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The Celts (pron. KEHLTS) were a race of people who lived in Europe from North of the Alps to the Baltic Sea from 1000 B.C. to 455 A.D. They were descended from the Proto-Celts of 2000 B.C, one of the three tribes of Indo-Europeans that included the Hittites of Turkey and the Mycaneans of Greece; descendents of the Kurgan civilization of Russia.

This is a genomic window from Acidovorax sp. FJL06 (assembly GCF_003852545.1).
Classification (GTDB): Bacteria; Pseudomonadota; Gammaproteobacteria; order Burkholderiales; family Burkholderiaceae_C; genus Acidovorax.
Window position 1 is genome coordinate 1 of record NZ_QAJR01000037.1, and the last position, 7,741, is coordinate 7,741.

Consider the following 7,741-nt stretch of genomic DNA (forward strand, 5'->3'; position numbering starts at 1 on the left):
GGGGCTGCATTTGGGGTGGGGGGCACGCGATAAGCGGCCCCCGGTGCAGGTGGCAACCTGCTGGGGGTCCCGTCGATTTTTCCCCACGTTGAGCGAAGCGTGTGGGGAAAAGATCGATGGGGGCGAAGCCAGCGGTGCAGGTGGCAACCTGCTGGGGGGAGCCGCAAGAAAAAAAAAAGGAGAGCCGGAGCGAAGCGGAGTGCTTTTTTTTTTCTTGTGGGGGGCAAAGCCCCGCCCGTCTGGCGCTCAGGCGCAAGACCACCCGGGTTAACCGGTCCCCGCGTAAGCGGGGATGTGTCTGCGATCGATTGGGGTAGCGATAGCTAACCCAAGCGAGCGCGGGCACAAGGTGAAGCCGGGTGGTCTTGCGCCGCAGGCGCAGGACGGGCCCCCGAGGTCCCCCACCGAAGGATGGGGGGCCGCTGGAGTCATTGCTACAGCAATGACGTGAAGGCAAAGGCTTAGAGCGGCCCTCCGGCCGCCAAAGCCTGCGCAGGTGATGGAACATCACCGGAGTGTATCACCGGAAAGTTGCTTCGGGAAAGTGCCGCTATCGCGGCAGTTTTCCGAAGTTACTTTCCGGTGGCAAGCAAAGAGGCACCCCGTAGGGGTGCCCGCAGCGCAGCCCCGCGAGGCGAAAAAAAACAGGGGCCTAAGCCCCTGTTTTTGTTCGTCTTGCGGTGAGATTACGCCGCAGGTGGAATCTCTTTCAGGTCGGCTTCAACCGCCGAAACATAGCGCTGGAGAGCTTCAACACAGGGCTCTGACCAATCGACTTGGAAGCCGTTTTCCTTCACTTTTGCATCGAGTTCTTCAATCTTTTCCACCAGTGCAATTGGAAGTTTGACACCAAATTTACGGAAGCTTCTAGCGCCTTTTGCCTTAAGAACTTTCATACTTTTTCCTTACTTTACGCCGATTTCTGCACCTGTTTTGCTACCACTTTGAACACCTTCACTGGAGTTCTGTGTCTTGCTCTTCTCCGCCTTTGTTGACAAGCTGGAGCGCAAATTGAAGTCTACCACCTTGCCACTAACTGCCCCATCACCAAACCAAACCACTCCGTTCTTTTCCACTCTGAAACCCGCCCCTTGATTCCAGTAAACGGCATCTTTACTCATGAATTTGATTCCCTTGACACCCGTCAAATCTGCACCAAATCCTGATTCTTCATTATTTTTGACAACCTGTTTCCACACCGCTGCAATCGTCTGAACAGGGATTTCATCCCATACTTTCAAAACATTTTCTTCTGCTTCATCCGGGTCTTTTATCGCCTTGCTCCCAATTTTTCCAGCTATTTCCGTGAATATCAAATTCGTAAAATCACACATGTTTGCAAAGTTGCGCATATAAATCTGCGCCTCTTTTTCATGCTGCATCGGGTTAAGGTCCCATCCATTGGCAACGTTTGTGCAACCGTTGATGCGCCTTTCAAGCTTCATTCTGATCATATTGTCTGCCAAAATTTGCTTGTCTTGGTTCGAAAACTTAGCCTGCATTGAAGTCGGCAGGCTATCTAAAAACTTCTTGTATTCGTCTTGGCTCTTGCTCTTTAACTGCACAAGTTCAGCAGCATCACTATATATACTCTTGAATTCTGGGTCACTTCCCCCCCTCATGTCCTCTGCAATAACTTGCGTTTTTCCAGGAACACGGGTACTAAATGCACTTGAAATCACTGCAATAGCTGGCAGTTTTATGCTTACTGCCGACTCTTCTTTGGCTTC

The Celts were an agrarian society who invented the handsaw, soap, rotary reaper, and rotary mill. They were tall, fair people who wore gold torques and bracelets known as Ornaments of Gold. The men wore short beards and mustaches and high ranking people wore dyed garments of gold. The Celts had their own money system of golden coins and developed trading centers that accumulated great wealth. These centers, called oppida, were fortified cities. (1, 6)